The second reason a retainer is important is because how long it takes for you to get paid is dependent on who is paying you. Is the attorney’s office paying you directly? Or is it coming from the medical malpractice insurance company? In my first case, I was being paid by the insurance company. Guess what? It took a very long time. I should have demanded a retainer up front. Rookie move. After four emails, it showed up two and a half months after my invoice had been received.
5) It Is Profitable Work
As you can tell from the previously referenced SEAK study looking at fee-schedules, this work can be very profitable. If you charge a $1500 retainer and then $400 per hour thereafter, you can spend 10 hours doing work and earn $5500 (or $4000, if you “fill up the retainer” with hours worked).
That said, do the job well and recognize that there are strings attached. You may have to miss work to perform a deposition or testify in court. Some cases will keep you involved for two weeks. Others may involve your work for more than a year.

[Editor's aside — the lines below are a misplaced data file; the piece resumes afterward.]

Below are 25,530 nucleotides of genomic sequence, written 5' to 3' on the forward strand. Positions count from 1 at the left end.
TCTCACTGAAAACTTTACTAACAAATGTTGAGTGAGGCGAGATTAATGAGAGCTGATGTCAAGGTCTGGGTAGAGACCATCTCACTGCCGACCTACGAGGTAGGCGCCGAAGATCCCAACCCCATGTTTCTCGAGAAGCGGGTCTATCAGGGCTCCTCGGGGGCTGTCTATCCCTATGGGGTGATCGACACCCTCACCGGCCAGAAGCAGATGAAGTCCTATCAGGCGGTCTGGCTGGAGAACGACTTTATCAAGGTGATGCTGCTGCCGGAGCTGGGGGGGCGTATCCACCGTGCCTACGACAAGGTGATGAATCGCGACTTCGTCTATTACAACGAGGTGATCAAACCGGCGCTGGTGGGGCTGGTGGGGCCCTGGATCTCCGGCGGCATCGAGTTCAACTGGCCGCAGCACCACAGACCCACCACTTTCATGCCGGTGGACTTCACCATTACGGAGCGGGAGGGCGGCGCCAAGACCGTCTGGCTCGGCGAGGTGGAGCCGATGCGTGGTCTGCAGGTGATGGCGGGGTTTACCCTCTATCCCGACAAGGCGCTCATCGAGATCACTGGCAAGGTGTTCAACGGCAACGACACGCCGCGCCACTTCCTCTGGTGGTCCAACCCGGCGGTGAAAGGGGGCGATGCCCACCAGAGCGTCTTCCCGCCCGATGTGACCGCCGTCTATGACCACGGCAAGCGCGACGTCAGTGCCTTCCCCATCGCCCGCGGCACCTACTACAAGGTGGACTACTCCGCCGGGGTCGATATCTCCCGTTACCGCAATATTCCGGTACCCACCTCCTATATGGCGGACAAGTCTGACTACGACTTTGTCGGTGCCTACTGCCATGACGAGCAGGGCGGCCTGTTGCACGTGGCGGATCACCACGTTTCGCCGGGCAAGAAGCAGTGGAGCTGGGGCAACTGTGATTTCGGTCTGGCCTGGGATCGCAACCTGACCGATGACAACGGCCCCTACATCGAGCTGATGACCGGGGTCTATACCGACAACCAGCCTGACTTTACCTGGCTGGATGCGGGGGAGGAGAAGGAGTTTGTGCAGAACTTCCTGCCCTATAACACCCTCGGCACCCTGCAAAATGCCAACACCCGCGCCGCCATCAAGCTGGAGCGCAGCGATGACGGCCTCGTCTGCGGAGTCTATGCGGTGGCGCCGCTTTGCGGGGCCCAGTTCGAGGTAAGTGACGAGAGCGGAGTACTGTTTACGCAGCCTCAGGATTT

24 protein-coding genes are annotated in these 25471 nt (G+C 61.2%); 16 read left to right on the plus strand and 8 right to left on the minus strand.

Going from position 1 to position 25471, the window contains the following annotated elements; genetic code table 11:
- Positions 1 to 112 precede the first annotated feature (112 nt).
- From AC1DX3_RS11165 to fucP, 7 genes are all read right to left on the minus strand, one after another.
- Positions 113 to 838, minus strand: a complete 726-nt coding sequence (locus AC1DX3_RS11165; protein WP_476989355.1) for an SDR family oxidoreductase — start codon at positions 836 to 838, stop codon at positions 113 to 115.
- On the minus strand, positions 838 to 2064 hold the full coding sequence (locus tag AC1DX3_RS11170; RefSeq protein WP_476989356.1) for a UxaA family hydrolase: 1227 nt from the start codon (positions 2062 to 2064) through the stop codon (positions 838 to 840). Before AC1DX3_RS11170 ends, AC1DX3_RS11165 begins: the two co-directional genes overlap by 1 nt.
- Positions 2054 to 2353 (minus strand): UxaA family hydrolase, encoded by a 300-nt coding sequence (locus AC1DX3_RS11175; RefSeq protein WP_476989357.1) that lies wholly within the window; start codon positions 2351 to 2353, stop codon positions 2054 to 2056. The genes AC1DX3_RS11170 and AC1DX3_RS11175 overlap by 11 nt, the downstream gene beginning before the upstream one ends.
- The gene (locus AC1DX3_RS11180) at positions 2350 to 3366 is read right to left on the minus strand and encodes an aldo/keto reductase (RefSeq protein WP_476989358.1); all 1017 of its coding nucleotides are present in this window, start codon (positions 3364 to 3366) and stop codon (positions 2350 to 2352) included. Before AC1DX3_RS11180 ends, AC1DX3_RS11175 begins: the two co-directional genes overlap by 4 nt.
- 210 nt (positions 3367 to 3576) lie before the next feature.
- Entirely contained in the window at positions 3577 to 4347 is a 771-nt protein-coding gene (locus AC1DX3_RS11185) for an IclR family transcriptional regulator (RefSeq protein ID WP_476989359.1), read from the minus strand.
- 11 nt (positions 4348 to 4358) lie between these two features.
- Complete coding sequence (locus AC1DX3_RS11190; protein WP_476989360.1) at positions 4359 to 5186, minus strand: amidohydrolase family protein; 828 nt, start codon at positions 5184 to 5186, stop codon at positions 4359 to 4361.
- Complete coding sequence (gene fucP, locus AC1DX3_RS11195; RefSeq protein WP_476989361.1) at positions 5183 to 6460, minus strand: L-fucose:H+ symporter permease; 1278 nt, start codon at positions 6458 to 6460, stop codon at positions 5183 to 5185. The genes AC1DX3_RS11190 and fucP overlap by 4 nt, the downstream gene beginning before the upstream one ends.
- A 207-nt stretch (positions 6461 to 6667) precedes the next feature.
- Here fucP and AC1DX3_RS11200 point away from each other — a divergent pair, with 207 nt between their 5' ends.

More importantly, I think this line of work makes you a better physician. It helps you realize where the pitfalls are and what is truly dangerous from a medical-legal perspective. Additionally, performing this work will make you better at documentation. You will learn what is worth documenting (things out of the norm) and what is not necessary to document. It’ll also teach you to document contemporaneously as you work.
Hopefully, this post at least peaked your interest in medical malpractice work and you learned about some of the important aspects of getting started. Stay tuned for part 2, where I discuss some of the things you need to be aware of once you’ve received your retainer and you start doing the work.
Have you performed medical expert witness work? Are there other pointers you’d give to someone who is wanting to get started (but hasn’t yet started)? Comment below!